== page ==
Candlewick Press

March 2005

$14.95 AU

51p pb

ISBN: 978-0763624446

fp March 2002

Becoming Joe DiMaggio

Maria Testa

from the book...

It is the summer of 1936. The Yankees have a new center fielder whose name sounds like music and Papa-Angelo has a new grandson. The birth of Joseph Paul holds the promise of a better life and a brighter future for the family of an old man from Italy. 

Young Joseph Paul grows up, his ear to the radio, listening for the magical sound of a Joe DiMaggio hit, and learning the rules of the game at his grandfather's knee. He learns how to run fast and how to make life's difficult plays. He also learns how to dream: maybe some day he'll grow up to be a hero like "Joltin' Joe" DiMaggio. Maybe someday he'll even make his grandfather's "broken heart soar."

Maria Testa's tender verse novel tells a story about family love that is as hopeful and ageless as the American dream.

If you have read this verse novel and would like to share your opinion of it with other readers please send your review or comments to YARR-A


Set in 1936 in the United States, Becoming Joe DiMaggio is a short verse novel about a young boy of Italian heritage, Joseph Paul. His hero is Joe DiMaggio a famous baseball player who he idolises. He has a close relationship with his grandfather Papa-Angelo and together they share a love of baseball. Joseph’s father is in and out of jail and so it is Papa-Angelo who Joseph Paul most relates to. The story shows us how despite difficult times Joseph Paul grows up with dreams and love.

This is a tender story, most suited to the verse structure. Its use of words is sparse but also very revealing, for example when talking of the victory of the US over Japan in World War II:

            …the sound of people

            cheering, clapping,

            stomping their feet,

            the sound of victory.

 

            What did the blast sound like?

            V-J Day, people called it,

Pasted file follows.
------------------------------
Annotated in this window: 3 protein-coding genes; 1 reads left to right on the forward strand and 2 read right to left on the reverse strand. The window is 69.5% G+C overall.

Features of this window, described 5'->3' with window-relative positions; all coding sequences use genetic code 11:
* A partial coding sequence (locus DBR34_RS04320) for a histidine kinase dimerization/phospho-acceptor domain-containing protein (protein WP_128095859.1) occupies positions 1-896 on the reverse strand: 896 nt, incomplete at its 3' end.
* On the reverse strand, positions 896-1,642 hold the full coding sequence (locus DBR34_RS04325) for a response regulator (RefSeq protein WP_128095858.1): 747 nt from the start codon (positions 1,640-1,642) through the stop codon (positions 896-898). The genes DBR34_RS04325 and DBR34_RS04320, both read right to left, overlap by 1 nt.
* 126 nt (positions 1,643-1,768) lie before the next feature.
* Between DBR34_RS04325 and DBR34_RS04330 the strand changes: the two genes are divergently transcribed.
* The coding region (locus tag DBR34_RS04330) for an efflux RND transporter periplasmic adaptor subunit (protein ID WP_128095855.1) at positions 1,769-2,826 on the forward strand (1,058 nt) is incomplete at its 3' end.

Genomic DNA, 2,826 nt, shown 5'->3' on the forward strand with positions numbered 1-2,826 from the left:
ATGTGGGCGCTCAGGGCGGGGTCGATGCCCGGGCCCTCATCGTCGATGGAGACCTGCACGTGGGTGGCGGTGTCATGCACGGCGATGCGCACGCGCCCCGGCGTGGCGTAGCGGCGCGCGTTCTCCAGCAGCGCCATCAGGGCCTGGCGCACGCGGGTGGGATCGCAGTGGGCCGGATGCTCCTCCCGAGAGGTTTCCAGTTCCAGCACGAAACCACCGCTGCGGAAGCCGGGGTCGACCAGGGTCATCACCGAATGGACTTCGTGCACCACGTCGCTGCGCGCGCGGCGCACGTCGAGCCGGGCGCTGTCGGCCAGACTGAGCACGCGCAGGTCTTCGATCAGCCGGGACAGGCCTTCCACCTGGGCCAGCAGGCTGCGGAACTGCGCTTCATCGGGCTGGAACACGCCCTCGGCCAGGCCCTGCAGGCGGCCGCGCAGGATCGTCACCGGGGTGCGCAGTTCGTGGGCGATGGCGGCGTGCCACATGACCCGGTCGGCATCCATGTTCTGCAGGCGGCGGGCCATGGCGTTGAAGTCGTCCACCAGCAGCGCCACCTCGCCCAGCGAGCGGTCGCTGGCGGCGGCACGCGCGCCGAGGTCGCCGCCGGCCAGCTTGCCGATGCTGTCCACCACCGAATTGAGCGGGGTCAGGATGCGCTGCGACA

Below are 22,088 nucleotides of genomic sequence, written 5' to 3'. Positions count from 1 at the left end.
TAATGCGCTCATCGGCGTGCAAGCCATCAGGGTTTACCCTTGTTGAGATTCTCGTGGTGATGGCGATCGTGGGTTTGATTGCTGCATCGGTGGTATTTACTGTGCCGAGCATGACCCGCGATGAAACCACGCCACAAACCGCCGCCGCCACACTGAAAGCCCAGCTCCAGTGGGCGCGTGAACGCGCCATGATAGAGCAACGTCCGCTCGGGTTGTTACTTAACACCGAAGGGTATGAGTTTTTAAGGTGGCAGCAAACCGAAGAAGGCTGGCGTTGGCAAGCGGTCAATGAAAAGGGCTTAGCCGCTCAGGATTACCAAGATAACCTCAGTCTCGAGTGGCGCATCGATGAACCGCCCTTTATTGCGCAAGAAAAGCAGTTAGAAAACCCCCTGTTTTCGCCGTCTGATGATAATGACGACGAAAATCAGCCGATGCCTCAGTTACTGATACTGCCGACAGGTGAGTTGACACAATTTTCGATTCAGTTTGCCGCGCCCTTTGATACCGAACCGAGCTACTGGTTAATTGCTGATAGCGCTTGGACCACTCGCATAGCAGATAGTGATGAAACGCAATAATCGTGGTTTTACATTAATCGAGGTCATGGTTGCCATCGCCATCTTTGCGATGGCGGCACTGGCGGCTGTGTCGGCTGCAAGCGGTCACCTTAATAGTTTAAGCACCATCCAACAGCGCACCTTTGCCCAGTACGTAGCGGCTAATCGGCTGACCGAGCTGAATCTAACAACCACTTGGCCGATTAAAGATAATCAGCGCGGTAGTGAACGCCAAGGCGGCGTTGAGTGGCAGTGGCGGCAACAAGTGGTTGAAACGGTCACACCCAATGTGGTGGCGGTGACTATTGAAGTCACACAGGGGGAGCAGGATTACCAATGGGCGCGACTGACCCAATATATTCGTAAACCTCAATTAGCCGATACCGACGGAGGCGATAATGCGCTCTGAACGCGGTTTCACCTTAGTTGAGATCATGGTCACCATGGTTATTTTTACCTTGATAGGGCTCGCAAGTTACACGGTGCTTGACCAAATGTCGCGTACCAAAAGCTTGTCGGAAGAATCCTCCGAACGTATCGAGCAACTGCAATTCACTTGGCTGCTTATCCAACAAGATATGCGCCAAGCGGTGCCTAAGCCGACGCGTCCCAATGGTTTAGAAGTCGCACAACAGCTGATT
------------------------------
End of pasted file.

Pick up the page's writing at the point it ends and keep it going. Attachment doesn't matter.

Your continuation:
Victory Over Japan,

            The war is over.

 

            I couldn’t imagine

            anyone cheering

            in  Hiroshima.

A worthwhile read.

Trent , Adelaide, Australia


Becoming Joe DiMaggio tells the tale of an Italian-American boy named by his grandfather as Joseph Paul, escaping a difficult life by listening to his idol, Joe DiMaggio playing baseball for the New York Yankees on the radio. Understandably, his life is difficult because of three events happening at once:  his father is a criminal, the book is set during the depression and the book was set when America joined World War II. Through listening to the legendary baseball player, Joseph Paul learns the importance of having a dream and using such a famous player as his role-model. Accompanied with charcoal and pastel illustrations, it sets a peaceful and tranquil mood which suits the book excellently. After all, it is a story based on growing up through tough times and the importance of striving for a goal.

Despite the book being short, it has been written to provide a powerful, yet meaningful storyline. This is a short, meaningful and inspirational verse novel.

Jason, Year 10, Canberra, Australia


Becoming Joe DiMaggio is the touching tale of young Joseph Paul as he grows up in 1940s New York City. His father is a criminal and his mother struggles to feed them, but his grandfather has dreams. The story is one of hope, determination, and wishing to be someone like Joe DiMaggio, a hero of the times; but in the end Joseph decides to be himself.

This is a good book and is well suited for its target audience of upper primary school students, though I enjoyed it too. The author has managed to recreate the feeling of the time and how life was like for people of the time. She has also managed to capture how it felt to look up to a hero like Joe DiMaggio.

Eian, Year 10, Canberra, Australia

This novel in verse is about a boy who has since birth grown to love baseball and one man named Joe DiMaggio. Joseph Paul was born into an Italian family in America, and his father and he would sit in front of the radio for every game waiting for the name Joe DiMaggio.

This was a nice read and is also short. It is a very enjoyable book and I would recommend it to anyone around the age of 10.

Tim, Year 10, Canberra, Australia

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